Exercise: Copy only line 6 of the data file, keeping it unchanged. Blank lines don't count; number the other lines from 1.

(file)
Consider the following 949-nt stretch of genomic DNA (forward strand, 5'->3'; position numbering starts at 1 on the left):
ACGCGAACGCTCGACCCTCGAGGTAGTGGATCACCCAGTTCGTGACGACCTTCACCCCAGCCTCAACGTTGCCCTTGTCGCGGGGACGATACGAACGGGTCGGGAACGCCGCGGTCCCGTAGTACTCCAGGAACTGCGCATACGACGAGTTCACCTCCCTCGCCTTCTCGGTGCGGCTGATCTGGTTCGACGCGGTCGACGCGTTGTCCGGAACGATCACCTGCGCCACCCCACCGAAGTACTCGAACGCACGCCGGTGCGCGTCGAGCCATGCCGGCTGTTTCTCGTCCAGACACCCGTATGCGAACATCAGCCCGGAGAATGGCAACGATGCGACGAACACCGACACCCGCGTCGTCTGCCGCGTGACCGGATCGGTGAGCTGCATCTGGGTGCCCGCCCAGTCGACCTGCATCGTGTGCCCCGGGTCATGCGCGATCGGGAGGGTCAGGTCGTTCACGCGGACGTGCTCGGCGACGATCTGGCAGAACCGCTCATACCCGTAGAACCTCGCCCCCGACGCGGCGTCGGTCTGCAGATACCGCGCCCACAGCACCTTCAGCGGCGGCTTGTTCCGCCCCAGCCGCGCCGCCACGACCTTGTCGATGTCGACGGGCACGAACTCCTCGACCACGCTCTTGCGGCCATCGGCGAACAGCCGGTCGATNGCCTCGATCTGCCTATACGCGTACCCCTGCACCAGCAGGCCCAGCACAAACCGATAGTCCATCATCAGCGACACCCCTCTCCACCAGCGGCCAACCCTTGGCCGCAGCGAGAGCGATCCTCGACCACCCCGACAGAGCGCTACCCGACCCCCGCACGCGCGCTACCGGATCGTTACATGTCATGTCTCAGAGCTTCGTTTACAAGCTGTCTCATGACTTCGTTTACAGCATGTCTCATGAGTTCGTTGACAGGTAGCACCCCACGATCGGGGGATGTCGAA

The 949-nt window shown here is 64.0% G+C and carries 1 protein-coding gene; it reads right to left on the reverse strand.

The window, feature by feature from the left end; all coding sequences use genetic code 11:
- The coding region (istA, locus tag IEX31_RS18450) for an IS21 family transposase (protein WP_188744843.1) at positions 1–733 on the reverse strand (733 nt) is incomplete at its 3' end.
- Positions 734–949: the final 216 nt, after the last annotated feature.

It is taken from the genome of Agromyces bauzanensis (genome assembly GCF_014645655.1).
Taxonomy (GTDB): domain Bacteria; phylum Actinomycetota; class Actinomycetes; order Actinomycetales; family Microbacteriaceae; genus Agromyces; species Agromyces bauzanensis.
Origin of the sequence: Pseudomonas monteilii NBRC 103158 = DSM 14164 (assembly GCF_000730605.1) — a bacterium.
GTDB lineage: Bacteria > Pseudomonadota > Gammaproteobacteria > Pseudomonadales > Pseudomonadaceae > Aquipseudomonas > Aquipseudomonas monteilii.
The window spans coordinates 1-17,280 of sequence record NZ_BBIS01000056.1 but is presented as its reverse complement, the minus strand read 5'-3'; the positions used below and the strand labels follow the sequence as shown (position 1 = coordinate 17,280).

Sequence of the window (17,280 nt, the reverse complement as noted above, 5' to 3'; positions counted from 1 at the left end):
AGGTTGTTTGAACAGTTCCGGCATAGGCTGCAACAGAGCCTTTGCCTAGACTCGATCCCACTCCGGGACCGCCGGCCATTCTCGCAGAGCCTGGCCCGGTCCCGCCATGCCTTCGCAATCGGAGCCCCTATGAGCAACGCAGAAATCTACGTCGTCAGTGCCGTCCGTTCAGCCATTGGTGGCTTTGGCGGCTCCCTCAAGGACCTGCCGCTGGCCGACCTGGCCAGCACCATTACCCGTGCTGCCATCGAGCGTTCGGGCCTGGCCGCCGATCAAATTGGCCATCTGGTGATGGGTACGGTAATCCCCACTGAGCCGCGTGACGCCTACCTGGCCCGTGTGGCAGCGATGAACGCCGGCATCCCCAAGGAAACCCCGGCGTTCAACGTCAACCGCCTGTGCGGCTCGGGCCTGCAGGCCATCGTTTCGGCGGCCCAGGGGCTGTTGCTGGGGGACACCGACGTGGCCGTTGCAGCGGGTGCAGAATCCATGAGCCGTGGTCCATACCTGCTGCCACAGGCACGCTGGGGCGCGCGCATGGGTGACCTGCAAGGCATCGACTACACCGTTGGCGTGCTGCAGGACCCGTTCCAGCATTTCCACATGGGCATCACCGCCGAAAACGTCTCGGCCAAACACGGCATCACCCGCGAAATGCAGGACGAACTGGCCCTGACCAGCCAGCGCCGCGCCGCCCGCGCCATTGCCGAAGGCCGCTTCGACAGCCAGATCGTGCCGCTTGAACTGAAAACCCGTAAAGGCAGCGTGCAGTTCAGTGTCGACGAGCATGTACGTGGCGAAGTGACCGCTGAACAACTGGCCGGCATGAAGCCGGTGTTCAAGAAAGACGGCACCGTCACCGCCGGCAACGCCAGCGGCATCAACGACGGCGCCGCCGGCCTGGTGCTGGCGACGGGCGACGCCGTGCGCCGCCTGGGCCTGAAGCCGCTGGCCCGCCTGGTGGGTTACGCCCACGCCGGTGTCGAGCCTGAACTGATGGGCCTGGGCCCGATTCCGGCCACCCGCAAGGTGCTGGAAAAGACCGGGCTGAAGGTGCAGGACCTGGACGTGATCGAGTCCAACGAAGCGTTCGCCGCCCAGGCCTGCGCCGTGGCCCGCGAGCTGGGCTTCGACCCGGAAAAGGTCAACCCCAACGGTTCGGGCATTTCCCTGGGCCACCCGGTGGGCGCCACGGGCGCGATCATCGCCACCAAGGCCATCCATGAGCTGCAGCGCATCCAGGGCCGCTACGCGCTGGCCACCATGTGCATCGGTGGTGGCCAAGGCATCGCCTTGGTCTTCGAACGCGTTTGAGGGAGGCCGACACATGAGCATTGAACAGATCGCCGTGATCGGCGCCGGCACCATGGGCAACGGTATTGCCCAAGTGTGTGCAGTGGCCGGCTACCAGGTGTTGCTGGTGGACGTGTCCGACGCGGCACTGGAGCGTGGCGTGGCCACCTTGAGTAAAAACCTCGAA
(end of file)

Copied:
- Positions 734–949: the final 216 nt, after the last annotated feature.